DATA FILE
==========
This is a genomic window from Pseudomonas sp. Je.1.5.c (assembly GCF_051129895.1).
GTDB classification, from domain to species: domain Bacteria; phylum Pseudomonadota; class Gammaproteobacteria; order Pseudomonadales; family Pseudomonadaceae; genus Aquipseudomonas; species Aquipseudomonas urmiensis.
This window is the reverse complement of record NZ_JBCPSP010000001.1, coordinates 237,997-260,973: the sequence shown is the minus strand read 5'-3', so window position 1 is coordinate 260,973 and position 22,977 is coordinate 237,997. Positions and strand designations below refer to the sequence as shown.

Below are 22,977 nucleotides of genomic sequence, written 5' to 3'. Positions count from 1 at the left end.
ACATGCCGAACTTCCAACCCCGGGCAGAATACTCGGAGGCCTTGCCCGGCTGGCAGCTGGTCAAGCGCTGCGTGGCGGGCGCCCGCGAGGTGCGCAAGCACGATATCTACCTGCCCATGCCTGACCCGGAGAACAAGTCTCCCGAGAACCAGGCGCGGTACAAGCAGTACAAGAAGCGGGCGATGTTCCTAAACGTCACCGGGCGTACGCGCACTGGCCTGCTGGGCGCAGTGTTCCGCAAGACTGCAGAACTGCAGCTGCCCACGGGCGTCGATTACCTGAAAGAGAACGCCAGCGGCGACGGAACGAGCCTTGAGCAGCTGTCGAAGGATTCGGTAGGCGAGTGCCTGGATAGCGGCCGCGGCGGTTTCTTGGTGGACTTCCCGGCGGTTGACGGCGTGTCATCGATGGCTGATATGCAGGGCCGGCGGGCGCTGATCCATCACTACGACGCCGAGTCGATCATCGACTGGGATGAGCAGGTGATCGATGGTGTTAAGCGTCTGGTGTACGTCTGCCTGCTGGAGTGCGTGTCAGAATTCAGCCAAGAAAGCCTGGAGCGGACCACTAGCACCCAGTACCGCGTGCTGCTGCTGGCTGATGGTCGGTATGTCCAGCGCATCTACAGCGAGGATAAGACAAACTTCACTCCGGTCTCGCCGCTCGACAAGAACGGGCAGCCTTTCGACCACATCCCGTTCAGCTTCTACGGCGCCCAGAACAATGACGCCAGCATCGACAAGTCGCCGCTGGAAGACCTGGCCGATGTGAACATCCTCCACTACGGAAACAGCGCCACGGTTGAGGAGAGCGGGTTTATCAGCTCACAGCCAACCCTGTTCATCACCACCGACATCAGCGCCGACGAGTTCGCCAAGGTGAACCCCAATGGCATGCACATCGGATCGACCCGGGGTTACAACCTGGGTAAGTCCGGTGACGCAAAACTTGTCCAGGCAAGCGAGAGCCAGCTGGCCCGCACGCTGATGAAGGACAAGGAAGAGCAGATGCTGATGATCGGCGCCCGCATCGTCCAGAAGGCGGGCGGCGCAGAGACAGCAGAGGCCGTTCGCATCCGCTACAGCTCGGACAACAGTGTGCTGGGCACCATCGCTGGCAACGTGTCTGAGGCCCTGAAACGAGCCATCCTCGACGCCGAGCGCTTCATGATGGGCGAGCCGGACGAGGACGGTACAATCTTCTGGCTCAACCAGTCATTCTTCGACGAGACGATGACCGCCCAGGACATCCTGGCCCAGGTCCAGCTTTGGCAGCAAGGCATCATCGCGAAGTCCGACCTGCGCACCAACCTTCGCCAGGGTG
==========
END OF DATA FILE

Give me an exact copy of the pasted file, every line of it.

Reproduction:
This is a genomic window from Pseudomonas sp. Je.1.5.c (assembly GCF_051129895.1).
GTDB classification, from domain to species: domain Bacteria; phylum Pseudomonadota; class Gammaproteobacteria; order Pseudomonadales; family Pseudomonadaceae; genus Aquipseudomonas; species Aquipseudomonas urmiensis.
This window is the reverse complement of record NZ_JBCPSP010000001.1, coordinates 237,997-260,973: the sequence shown is the minus strand read 5'-3', so window position 1 is coordinate 260,973 and position 22,977 is coordinate 237,997. Positions and strand designations below refer to the sequence as shown.

Below are 22,977 nucleotides of genomic sequence, written 5' to 3'. Positions count from 1 at the left end.
ACATGCCGAACTTCCAACCCCGGGCAGAATACTCGGAGGCCTTGCCCGGCTGGCAGCTGGTCAAGCGCTGCGTGGCGGGCGCCCGCGAGGTGCGCAAGCACGATATCTACCTGCCCATGCCTGACCCGGAGAACAAGTCTCCCGAGAACCAGGCGCGGTACAAGCAGTACAAGAAGCGGGCGATGTTCCTAAACGTCACCGGGCGTACGCGCACTGGCCTGCTGGGCGCAGTGTTCCGCAAGACTGCAGAACTGCAGCTGCCCACGGGCGTCGATTACCTGAAAGAGAACGCCAGCGGCGACGGAACGAGCCTTGAGCAGCTGTCGAAGGATTCGGTAGGCGAGTGCCTGGATAGCGGCCGCGGCGGTTTCTTGGTGGACTTCCCGGCGGTTGACGGCGTGTCATCGATGGCTGATATGCAGGGCCGGCGGGCGCTGATCCATCACTACGACGCCGAGTCGATCATCGACTGGGATGAGCAGGTGATCGATGGTGTTAAGCGTCTGGTGTACGTCTGCCTGCTGGAGTGCGTGTCAGAATTCAGCCAAGAAAGCCTGGAGCGGACCACTAGCACCCAGTACCGCGTGCTGCTGCTGGCTGATGGTCGGTATGTCCAGCGCATCTACAGCGAGGATAAGACAAACTTCACTCCGGTCTCGCCGCTCGACAAGAACGGGCAGCCTTTCGACCACATCCCGTTCAGCTTCTACGGCGCCCAGAACAATGACGCCAGCATCGACAAGTCGCCGCTGGAAGACCTGGCCGATGTGAACATCCTCCACTACGGAAACAGCGCCACGGTTGAGGAGAGCGGGTTTATCAGCTCACAGCCAACCCTGTTCATCACCACCGACATCAGCGCCGACGAGTTCGCCAAGGTGAACCCCAATGGCATGCACATCGGATCGACCCGGGGTTACAACCTGGGTAAGTCCGGTGACGCAAAACTTGTCCAGGCAAGCGAGAGCCAGCTGGCCCGCACGCTGATGAAGGACAAGGAAGAGCAGATGCTGATGATCGGCGCCCGCATCGTCCAGAAGGCGGGCGGCGCAGAGACAGCAGAGGCCGTTCGCATCCGCTACAGCTCGGACAACAGTGTGCTGGGCACCATCGCTGGCAACGTGTCTGAGGCCCTGAAACGAGCCATCCTCGACGCCGAGCGCTTCATGATGGGCGAGCCGGACGAGGACGGTACAATCTTCTGGCTCAACCAGTCATTCTTCGACGAGACGATGACCGCCCAGGACATCCTGGCCCAGGTCCAGCTTTGGCAGCAAGGCATCATCGCGAAGTCCGACCTGCGCACCAACCTTCGCCAGGGTG